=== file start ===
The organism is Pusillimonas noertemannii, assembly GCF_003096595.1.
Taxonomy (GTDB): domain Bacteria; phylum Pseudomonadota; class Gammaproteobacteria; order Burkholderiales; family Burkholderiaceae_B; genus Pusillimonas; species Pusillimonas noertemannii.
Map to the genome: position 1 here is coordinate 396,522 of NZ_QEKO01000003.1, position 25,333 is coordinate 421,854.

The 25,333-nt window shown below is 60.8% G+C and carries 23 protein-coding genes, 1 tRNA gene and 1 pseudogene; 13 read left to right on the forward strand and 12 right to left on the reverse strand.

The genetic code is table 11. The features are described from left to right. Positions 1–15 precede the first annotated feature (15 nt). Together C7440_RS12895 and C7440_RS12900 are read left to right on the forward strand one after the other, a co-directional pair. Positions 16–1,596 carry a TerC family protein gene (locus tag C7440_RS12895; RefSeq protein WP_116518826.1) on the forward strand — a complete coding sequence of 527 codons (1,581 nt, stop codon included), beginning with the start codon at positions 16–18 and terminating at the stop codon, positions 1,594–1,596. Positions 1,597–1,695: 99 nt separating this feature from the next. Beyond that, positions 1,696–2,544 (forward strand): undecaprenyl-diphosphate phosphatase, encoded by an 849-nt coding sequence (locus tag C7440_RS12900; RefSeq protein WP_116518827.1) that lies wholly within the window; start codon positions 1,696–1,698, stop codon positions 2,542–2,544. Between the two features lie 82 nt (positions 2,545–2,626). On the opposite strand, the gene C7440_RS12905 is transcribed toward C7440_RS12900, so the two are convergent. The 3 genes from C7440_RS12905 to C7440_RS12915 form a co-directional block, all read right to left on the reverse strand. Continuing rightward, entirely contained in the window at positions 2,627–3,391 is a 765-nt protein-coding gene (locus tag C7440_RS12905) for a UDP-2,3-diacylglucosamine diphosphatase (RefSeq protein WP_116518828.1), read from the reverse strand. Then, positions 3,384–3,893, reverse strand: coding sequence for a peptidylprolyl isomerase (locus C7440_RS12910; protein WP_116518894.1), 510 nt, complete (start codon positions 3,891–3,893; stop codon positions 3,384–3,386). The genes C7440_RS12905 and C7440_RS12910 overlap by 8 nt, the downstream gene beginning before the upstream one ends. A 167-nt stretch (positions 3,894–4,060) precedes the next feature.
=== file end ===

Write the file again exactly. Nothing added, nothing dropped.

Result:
The organism is Pusillimonas noertemannii, assembly GCF_003096595.1.
Taxonomy (GTDB): domain Bacteria; phylum Pseudomonadota; class Gammaproteobacteria; order Burkholderiales; family Burkholderiaceae_B; genus Pusillimonas; species Pusillimonas noertemannii.
Map to the genome: position 1 here is coordinate 396,522 of NZ_QEKO01000003.1, position 25,333 is coordinate 421,854.

The 25,333-nt window shown below is 60.8% G+C and carries 23 protein-coding genes, 1 tRNA gene and 1 pseudogene; 13 read left to right on the forward strand and 12 right to left on the reverse strand.

The genetic code is table 11. The features are described from left to right. Positions 1–15 precede the first annotated feature (15 nt). Together C7440_RS12895 and C7440_RS12900 are read left to right on the forward strand one after the other, a co-directional pair. Positions 16–1,596 carry a TerC family protein gene (locus tag C7440_RS12895; RefSeq protein WP_116518826.1) on the forward strand — a complete coding sequence of 527 codons (1,581 nt, stop codon included), beginning with the start codon at positions 16–18 and terminating at the stop codon, positions 1,594–1,596. Positions 1,597–1,695: 99 nt separating this feature from the next. Beyond that, positions 1,696–2,544 (forward strand): undecaprenyl-diphosphate phosphatase, encoded by an 849-nt coding sequence (locus tag C7440_RS12900; RefSeq protein WP_116518827.1) that lies wholly within the window; start codon positions 1,696–1,698, stop codon positions 2,542–2,544. Between the two features lie 82 nt (positions 2,545–2,626). On the opposite strand, the gene C7440_RS12905 is transcribed toward C7440_RS12900, so the two are convergent. The 3 genes from C7440_RS12905 to C7440_RS12915 form a co-directional block, all read right to left on the reverse strand. Continuing rightward, entirely contained in the window at positions 2,627–3,391 is a 765-nt protein-coding gene (locus tag C7440_RS12905) for a UDP-2,3-diacylglucosamine diphosphatase (RefSeq protein WP_116518828.1), read from the reverse strand. Then, positions 3,384–3,893, reverse strand: coding sequence for a peptidylprolyl isomerase (locus C7440_RS12910; protein WP_116518894.1), 510 nt, complete (start codon positions 3,891–3,893; stop codon positions 3,384–3,386). The genes C7440_RS12905 and C7440_RS12910 overlap by 8 nt, the downstream gene beginning before the upstream one ends. A 167-nt stretch (positions 3,894–4,060) precedes the next feature.